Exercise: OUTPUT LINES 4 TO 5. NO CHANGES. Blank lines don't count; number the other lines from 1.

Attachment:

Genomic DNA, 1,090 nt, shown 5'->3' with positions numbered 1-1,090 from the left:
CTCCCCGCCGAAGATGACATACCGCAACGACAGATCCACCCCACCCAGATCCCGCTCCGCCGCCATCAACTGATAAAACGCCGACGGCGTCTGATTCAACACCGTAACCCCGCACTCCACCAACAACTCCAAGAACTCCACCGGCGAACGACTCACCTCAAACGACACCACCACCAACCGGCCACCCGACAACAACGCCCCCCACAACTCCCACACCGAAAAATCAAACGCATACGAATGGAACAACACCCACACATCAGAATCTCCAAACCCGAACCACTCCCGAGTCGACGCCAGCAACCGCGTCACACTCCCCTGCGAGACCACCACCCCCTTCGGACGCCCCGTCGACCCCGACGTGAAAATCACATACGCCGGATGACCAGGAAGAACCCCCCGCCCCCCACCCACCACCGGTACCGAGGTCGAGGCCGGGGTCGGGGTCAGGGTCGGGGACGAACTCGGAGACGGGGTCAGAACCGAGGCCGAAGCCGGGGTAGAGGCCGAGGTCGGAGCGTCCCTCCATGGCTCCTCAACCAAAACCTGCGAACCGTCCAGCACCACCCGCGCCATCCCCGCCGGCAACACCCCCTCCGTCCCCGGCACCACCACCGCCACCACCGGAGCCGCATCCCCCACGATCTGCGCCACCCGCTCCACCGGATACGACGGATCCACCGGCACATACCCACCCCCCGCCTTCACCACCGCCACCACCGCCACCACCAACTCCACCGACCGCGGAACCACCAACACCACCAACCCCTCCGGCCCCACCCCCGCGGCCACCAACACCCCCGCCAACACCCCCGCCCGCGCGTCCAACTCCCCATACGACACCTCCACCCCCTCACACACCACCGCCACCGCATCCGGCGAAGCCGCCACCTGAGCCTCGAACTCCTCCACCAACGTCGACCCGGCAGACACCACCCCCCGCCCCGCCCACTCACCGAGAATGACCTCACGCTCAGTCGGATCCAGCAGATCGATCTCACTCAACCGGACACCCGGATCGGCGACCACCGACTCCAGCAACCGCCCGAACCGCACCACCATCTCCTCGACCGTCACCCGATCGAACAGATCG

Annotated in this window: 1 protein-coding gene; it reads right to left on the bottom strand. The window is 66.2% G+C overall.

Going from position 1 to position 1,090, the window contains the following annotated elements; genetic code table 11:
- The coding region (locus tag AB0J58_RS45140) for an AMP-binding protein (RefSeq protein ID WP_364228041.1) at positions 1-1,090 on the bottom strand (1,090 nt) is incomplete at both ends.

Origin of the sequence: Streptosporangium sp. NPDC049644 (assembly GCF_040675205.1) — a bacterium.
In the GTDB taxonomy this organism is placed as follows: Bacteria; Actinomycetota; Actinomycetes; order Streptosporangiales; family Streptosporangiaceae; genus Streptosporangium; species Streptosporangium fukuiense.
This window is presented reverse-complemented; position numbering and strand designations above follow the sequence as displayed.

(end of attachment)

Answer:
Going from position 1 to position 1,090, the window contains the following annotated elements; genetic code table 11:
- The coding region (locus tag AB0J58_RS45140) for an AMP-binding protein (RefSeq protein ID WP_364228041.1) at positions 1-1,090 on the bottom strand (1,090 nt) is incomplete at both ends.